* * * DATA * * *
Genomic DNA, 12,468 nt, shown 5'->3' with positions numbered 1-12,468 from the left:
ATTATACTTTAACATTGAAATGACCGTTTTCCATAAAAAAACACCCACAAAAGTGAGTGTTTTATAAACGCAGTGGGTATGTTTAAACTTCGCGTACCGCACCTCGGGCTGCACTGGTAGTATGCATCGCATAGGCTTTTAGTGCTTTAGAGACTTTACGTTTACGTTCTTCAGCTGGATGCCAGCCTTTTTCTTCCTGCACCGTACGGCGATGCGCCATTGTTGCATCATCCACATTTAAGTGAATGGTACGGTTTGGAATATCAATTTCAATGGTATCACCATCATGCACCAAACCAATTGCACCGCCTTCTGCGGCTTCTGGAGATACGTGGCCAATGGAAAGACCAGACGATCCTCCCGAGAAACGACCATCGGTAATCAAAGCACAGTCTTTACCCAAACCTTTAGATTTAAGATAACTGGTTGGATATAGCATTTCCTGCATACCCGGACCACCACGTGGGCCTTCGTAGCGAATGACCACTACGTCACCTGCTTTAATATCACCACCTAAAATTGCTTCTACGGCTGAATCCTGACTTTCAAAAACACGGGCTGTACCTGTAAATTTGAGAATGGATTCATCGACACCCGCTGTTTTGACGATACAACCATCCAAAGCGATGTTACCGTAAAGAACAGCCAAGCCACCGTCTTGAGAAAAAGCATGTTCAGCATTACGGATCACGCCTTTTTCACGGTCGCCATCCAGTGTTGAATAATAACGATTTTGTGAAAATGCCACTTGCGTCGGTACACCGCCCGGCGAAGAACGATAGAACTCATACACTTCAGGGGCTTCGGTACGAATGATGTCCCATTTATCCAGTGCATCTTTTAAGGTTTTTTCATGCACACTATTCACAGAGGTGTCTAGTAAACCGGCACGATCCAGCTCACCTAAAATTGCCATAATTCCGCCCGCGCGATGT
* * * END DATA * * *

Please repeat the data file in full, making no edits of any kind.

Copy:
Genomic DNA, 12,468 nt, shown 5'->3' with positions numbered 1-12,468 from the left:
ATTATACTTTAACATTGAAATGACCGTTTTCCATAAAAAAACACCCACAAAAGTGAGTGTTTTATAAACGCAGTGGGTATGTTTAAACTTCGCGTACCGCACCTCGGGCTGCACTGGTAGTATGCATCGCATAGGCTTTTAGTGCTTTAGAGACTTTACGTTTACGTTCTTCAGCTGGATGCCAGCCTTTTTCTTCCTGCACCGTACGGCGATGCGCCATTGTTGCATCATCCACATTTAAGTGAATGGTACGGTTTGGAATATCAATTTCAATGGTATCACCATCATGCACCAAACCAATTGCACCGCCTTCTGCGGCTTCTGGAGATACGTGGCCAATGGAAAGACCAGACGATCCTCCCGAGAAACGACCATCGGTAATCAAAGCACAGTCTTTACCCAAACCTTTAGATTTAAGATAACTGGTTGGATATAGCATTTCCTGCATACCCGGACCACCACGTGGGCCTTCGTAGCGAATGACCACTACGTCACCTGCTTTAATATCACCACCTAAAATTGCTTCTACGGCTGAATCCTGACTTTCAAAAACACGGGCTGTACCTGTAAATTTGAGAATGGATTCATCGACACCCGCTGTTTTGACGATACAACCATCCAAAGCGATGTTACCGTAAAGAACAGCCAAGCCACCGTCTTGAGAAAAAGCATGTTCAGCATTACGGATCACGCCTTTTTCACGGTCGCCATCCAGTGTTGAATAATAACGATTTTGTGAAAATGCCACTTGCGTCGGTACACCGCCCGGCGAAGAACGATAGAACTCATACACTTCAGGGGCTTCGGTACGAATGATGTCCCATTTATCCAGTGCATCTTTTAAGGTTTTTTCATGCACACTATTCACAGAGGTGTCTAGTAAACCGGCACGATCCAGCTCACCTAAAATTGCCATAATTCCGCCCGCGCGATGT